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Should we focus management education on the world’s ‘gazelles’?

Posted By Nora Brown, Tuesday, December 20, 2011
Recently I spent a morning listening to presentations at the Small & Medium Enterprise Initiative's 1st Annual Conference on Entrepreneurship and SME Development, co-hosted by the Inter-American Development Bank’s Multilateral Investment Fund. Having sat through plenty of entrepreneurship discussions, panels, roundtables, and conferences, I thought I knew what I was in for. So, I grabbed a cup of coffee, found a seat, and prepared myself for the same presentations I've heard so many times before.

Prof Antoinette Schoar of MIT Sloan opened the discussion with a presentation on SMEs and Development, focusing on the differences between subsistence entrepreneurs and transformative entrepreneurs. Now, we've all heard this before, and we all know that some entrepreneurs are in business out of necessity and others start up businesses because they see an opening in the market. But this presentation put a different spin on the topic.

Prof Schoar made the point that entrepreneurs are not all on the same continuum starting with a nascent idea leading all the way to the next Microsoft. There are those entrepreneurs that have no intention of growing into a large multinational corporation, in fact the majority of entrepreneurs don't even want to hire additional staff! So no matter how many resources are poured into those businesses, they simply won't grow for lack of vision and desire. Not very optimistic for a room full of development people focused on supporting SMEs. However, she went on to say that if you take those same resources and target the small percent of entrepreneurs who want to become the next Google, the "gazelles," your bang for the buck will skyrocket. The question is, how do we find the gazelles and support them?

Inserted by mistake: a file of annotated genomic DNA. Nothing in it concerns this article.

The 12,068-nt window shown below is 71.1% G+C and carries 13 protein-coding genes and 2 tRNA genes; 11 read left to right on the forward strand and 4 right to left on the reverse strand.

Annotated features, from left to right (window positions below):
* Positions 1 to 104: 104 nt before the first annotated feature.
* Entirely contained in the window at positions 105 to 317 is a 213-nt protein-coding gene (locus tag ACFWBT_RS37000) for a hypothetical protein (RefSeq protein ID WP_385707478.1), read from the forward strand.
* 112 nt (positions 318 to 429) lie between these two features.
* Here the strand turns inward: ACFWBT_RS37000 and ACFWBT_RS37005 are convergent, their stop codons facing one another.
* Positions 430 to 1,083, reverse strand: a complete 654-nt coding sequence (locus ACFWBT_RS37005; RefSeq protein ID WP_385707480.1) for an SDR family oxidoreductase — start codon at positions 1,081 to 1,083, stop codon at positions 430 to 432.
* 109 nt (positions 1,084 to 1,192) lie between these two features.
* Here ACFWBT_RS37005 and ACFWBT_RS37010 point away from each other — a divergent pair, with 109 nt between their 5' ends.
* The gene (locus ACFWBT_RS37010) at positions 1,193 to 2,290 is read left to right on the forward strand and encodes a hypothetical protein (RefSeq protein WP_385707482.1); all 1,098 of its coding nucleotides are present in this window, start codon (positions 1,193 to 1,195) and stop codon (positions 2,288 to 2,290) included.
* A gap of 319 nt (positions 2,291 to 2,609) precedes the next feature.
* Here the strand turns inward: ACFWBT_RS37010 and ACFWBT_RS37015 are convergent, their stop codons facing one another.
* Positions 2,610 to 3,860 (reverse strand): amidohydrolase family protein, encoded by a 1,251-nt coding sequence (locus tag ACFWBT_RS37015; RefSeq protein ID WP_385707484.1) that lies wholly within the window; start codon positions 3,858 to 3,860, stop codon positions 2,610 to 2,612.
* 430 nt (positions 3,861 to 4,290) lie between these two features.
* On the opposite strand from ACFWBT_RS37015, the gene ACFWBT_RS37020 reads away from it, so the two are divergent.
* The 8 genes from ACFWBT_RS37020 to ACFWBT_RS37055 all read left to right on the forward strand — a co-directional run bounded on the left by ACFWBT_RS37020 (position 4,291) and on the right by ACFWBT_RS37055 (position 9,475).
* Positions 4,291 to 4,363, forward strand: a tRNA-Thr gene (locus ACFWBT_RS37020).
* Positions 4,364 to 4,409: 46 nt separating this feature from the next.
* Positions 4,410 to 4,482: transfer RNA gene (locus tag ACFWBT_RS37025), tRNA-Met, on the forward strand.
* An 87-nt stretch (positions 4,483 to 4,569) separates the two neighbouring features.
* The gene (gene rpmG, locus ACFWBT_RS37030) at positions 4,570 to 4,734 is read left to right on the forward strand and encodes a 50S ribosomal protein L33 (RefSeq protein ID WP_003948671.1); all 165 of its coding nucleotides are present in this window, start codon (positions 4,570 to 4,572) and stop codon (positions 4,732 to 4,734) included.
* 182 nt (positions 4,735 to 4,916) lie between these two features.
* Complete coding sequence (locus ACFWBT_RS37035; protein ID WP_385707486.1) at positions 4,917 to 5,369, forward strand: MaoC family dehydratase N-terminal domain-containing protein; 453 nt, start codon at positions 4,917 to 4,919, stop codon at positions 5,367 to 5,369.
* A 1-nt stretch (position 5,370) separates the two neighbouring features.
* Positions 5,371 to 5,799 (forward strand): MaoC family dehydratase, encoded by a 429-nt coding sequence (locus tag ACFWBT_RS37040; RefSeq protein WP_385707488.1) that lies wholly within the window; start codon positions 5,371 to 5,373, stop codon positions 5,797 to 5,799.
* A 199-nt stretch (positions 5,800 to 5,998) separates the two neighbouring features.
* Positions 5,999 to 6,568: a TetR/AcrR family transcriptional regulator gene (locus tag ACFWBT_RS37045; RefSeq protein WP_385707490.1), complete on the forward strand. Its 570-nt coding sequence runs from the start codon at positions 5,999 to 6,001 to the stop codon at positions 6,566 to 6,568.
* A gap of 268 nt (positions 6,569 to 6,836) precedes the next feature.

With this question in the back of my mind, I listened to the next few presentations, which focused on the impact of management on firm growth and productivity. The predominant intervention used in the research was management consulting. Many of studies showed positive results (although not all of them) and it got me thinking about the question we ask ourselves all the time here at GBSN; How can we better strengthen management education to have an impact on development? If improved management leads to improved business outcomes, what can we do to ensure that schools are providing the skills and knowledge that managers need?

GBSN was founded on the belief that improved management would lead to improved development. We've always done our best to evaluate our own work and measure our impact. With our results so far, we think we're on to something. But GBSN’s work alone won’t answer this question. We need many more minds thinking about this, and more importantly, many more hands collecting data from around the world in order to answer the question: How can management education really impact development?

Nora Brown is GBSN's Chief Operating Officer.

Tags:  Entrepreneurship  Gazelle  Management Education  SME 

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